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Bo Kjellén

The United Nations Conference on Environment and Development, held in Rio de Janeiro in 1992, created a new awareness of the fundamental problems of sustainable development. The Conference agreed on a broad programme of action leading into the twenty-first century - Agenda 21. Through the joint efforts of governments, non-governmental organizations, and the scientific community, we have all begun to realize that global environmental problems in the long term may threaten human survival. We need to tackle them urgently, and the responses have to be on a global scale -this is an essential challenge for the United Nations system in the decades to come.

Among these problems of global significance, the issue of the world's water resources warrants special attention. This was recognized by the main follow-up body to Rio, the Commission on Sustainable Development, which decided to carry out a comprehensive water assessment, to be considered by the UN General Assembly in 1997. Several agencies are involved in this work, and the Stockholm Environment Institute plays a key role. The international community needs to focus on water for political, economic, and social reasons. First of all, water is the strategic factor in ensuring long-term food security for the growing world population. My involvement in the work on the UN Convention to Combat Desertification, signed in 1994, has made me acutely aware of the fact that almost 1 billion of the world's population today live in drylands, in fragile ecosystems, sensitive to human activities and to the hazards of climatic factors. Second, experience has shown that there are essential elements of foreign policy and security policy linked to water. Some people maintain that water will become a more serious cause for conflict than oil in the future. Be that as it may, it is clear that shared water resources can lead to a downward spiral of conflict and war - but it is also obvious that the need for cooperation and perceived mutual interests can lead to an upward spiral of consultation and joint action.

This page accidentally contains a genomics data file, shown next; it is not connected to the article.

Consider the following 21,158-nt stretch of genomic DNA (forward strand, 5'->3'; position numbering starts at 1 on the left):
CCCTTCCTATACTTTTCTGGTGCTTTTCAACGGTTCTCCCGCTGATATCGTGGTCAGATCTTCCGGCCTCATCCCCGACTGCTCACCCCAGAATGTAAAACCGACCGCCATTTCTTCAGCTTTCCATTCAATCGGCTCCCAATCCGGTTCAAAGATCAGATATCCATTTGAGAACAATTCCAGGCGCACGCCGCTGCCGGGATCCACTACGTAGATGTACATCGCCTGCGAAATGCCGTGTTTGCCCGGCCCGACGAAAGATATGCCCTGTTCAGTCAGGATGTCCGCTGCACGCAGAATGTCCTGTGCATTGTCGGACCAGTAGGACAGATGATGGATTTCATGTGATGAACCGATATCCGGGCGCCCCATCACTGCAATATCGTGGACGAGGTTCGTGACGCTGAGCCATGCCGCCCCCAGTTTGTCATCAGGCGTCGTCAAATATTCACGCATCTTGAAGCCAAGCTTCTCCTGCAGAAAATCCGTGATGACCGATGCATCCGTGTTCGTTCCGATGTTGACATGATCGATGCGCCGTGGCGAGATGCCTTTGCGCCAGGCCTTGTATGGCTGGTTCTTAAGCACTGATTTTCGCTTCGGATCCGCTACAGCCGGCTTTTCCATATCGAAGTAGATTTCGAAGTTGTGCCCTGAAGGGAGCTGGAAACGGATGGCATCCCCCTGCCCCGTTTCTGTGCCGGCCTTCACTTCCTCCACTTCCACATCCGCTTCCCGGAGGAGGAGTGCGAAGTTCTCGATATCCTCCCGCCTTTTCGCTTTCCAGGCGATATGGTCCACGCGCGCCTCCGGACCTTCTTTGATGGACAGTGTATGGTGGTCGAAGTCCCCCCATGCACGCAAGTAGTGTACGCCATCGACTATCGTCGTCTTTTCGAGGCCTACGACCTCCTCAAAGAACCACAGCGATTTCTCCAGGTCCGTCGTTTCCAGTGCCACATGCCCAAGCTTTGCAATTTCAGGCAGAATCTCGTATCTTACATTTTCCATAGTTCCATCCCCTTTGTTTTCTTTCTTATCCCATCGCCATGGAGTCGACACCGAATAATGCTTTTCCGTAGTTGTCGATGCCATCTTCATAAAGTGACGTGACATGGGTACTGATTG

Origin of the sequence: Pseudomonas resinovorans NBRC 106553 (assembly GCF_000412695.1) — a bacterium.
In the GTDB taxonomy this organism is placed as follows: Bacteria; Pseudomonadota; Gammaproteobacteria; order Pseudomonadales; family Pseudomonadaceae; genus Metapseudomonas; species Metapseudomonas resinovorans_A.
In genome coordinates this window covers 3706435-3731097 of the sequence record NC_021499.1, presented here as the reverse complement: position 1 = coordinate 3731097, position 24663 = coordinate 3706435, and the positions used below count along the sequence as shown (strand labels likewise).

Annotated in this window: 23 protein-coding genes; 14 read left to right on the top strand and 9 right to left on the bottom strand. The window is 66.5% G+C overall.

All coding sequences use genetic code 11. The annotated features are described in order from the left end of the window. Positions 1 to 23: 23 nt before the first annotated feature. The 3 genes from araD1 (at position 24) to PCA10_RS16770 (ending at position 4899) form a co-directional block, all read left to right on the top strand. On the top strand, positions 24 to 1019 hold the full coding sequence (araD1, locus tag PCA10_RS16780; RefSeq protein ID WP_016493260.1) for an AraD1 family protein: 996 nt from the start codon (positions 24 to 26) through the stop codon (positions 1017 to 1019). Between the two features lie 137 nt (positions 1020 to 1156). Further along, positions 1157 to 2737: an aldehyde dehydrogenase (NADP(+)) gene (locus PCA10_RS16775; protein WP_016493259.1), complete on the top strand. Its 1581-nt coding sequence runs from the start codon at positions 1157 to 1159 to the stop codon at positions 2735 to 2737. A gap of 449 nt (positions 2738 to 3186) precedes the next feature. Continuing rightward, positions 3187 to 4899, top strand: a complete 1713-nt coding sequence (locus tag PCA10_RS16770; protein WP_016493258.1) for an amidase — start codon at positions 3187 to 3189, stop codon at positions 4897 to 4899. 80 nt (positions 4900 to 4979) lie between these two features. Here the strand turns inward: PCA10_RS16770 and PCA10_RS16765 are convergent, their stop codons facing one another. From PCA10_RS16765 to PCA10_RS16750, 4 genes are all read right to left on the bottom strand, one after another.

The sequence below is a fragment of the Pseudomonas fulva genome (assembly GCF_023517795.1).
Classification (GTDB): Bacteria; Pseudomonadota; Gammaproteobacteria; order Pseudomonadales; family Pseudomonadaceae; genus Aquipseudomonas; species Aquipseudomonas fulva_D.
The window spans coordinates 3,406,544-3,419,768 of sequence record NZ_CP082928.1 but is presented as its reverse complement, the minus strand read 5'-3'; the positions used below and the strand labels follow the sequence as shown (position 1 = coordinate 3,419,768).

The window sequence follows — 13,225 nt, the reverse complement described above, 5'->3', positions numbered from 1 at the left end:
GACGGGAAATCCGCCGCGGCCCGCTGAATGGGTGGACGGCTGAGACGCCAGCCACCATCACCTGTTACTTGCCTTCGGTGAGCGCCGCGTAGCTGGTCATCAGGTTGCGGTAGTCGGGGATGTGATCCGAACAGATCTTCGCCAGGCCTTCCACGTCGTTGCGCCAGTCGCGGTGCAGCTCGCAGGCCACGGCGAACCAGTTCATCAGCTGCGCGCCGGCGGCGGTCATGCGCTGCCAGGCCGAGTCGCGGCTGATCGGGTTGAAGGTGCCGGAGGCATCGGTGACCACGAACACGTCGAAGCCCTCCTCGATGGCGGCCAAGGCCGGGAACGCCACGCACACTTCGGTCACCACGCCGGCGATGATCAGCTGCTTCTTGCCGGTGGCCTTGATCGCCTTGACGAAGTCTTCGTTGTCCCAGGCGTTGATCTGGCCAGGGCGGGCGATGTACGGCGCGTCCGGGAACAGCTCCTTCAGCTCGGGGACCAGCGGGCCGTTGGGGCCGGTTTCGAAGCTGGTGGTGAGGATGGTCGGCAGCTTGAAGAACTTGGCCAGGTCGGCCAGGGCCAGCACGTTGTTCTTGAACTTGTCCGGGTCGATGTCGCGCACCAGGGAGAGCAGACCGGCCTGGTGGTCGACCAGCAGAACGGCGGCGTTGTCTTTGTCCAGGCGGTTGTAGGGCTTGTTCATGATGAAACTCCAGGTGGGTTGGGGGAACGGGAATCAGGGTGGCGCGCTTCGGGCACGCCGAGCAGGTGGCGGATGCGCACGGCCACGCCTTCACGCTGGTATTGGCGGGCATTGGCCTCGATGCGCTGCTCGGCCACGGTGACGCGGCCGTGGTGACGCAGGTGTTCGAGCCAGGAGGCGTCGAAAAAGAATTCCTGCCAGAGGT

For these varied reasons, I feel particularly honoured and pleased to preface this book. It sets a number of particularly important problems of inland seas with shared water resources in a broad perspective, presented by eminent scientists focused on the Aral Sea, the Caspian Sea, and the Dead Sea. I have myself had the opportunity to be involved in the efforts to face the situation in the Aral Sea basin, a problem of a man-made desert, which is clearly of global significance. The disappearing Aral Sea is a major environmental and human disaster to which nobody can remain indifferent. The specific studies on inland seas in this book will no doubt help all of us -and in particular the governments concerned - to find practical and practicable solutions that will really benefit the hard-hit people living in these regions.

But we also know that national and international action is difficult in a world with many pressures and conflicts of interest. This book gives us the opportunity to benefit from an expert overview of issues and possible solutions in some of the most serious problem regions of the world. We can compare, see similarities and differences, link political, economic, social, and technical factors, and improve understanding as a basis for action. It is indeed an essential role for the United Nations University.

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